# Axis of rotation

1. Feb 17, 2013

### rsaad

1. The problem statement, all variables and given/known data

consider the following rotation matrix:

0 0 1
1 0 0
0 1 0

Find the axis of rotation.

2. Relevant equations

3. The attempt at a solution

I know the following:

Ω|1> = |2>
Ω|2> = |3>
Ω|3> = |1>

where Ω is an operator.

It is a cyclic permutation. What do not understand is how the rotation axis is |1>+|2>+|3>/(3^0.5)

2. Feb 17, 2013

### vela

Staff Emeritus
Hint: Try finding the eigenvectors of Ω.

3. Feb 17, 2013

### jfgobin

Hello Rsaad,

A rotation along an axis doesn't change the axis itself.

Besides the obvious $\left ( 0,0,0 \right )$, do you see another vector that would satisfy

$\begin{pmatrix} 0&0&1\\ 1&0&0\\ 0&1&0 \end{pmatrix} \cdot \vec{v} = \lambda.\vec{v}$​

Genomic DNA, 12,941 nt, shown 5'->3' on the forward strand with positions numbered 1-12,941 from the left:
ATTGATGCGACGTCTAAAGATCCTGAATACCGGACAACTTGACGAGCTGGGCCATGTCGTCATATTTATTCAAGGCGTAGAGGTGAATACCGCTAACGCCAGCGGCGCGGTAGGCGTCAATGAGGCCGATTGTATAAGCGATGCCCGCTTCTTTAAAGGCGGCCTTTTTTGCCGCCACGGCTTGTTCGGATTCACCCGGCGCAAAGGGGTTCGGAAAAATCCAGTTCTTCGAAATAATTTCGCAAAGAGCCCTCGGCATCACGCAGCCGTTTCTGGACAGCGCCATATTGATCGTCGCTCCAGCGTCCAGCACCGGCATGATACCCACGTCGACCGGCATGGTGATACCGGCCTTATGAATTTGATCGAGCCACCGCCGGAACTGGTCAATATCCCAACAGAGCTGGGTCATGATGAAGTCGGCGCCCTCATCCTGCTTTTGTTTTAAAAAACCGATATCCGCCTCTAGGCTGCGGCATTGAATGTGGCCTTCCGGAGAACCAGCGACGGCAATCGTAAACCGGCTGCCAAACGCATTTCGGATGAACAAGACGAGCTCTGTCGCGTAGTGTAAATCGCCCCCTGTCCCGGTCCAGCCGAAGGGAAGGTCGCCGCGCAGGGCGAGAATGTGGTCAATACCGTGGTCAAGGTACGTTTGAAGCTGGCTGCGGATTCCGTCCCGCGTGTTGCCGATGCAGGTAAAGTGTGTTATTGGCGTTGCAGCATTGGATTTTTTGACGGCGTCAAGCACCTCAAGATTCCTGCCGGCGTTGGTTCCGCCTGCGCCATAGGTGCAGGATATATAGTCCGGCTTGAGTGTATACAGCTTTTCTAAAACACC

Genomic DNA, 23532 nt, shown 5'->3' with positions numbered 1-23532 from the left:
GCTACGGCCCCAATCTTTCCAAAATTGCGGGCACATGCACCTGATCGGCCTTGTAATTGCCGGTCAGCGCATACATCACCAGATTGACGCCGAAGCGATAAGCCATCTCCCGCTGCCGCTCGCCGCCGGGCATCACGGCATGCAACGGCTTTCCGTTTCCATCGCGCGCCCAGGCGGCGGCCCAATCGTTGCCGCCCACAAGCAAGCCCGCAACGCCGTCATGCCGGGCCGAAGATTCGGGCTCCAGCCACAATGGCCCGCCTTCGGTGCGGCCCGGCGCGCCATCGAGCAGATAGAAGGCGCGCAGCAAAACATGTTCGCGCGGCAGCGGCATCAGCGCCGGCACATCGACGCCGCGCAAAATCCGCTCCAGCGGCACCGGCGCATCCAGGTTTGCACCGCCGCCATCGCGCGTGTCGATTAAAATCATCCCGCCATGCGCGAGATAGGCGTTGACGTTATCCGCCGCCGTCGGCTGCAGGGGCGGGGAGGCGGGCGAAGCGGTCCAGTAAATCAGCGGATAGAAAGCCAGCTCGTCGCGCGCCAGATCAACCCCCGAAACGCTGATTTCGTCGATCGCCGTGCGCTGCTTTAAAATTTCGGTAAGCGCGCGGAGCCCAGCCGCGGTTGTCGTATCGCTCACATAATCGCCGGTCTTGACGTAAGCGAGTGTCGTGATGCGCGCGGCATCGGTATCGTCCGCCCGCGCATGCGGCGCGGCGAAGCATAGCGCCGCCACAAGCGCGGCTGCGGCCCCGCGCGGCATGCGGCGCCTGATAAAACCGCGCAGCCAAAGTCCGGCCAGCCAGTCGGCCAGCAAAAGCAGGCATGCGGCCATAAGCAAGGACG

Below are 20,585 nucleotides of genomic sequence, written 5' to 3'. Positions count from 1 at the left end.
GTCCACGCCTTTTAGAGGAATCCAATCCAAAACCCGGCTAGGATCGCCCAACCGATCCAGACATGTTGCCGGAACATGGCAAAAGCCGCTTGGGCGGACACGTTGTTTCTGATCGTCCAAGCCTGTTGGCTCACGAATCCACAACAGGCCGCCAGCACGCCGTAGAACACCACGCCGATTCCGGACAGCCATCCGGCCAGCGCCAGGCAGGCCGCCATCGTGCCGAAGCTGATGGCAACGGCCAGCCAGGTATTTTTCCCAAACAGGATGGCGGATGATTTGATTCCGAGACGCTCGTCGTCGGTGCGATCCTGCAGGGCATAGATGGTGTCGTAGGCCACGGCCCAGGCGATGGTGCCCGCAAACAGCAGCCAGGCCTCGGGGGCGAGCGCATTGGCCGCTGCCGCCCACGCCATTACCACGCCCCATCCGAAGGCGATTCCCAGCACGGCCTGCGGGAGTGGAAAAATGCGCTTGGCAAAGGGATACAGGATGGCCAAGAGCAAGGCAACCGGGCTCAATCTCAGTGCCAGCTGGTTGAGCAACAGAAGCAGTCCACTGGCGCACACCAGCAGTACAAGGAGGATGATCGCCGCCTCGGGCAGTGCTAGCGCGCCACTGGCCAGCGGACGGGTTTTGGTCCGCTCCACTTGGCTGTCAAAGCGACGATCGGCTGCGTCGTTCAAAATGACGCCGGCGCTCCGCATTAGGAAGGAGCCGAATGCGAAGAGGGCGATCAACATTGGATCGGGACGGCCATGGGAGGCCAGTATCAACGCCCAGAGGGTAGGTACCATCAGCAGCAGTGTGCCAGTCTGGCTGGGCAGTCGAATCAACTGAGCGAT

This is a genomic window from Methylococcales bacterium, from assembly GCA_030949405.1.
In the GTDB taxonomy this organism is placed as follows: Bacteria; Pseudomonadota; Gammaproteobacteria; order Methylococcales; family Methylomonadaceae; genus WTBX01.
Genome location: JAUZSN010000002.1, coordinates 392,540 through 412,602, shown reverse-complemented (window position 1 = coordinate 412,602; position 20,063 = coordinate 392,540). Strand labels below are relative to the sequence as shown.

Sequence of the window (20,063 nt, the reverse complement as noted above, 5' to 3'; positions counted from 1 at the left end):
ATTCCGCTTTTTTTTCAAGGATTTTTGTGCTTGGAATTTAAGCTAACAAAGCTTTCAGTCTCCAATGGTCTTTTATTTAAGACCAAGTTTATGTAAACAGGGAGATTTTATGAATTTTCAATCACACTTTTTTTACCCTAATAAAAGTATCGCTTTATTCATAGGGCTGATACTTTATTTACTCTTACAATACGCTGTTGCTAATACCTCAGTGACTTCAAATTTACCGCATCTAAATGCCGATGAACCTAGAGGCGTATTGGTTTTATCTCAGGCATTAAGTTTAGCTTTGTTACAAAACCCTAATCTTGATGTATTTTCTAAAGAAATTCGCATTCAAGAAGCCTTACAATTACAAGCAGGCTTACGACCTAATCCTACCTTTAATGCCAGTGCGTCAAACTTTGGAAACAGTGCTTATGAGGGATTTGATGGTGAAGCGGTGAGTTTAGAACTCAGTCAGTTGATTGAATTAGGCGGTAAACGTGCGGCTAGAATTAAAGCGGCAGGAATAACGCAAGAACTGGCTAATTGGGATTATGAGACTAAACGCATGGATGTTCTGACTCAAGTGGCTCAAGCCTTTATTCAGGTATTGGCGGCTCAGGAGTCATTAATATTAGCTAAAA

As Vela suggested, this will give you the eigenvalues and eigenvectors or your matrix, the latter being the vectors whose magnitude is changed by the linear application.

4. Feb 17, 2013

### rsaad

I get λ=1 and indeed I get the rotation vector as stated in the question, but tell me why would an eigenvalue of the rotation matrix give me the axis of rotation? Is it because eigen values tell us how much a system is dependent on the variables in the system. So in this particular case I have 1,2,3 as the basis and the λ would give me the dependence of the rotation matrix on the basis! right?

5. Feb 17, 2013

### jfgobin

Rsaad,

$\lambda=1$ means that the corresponding eigenvector is left unchanged: it is not rotated nor does its magnitude change.

Have you read the link to the wiki page I posted?

6. Feb 17, 2013

### rsaad

Yes, I understand that and yes I had a look at that page.

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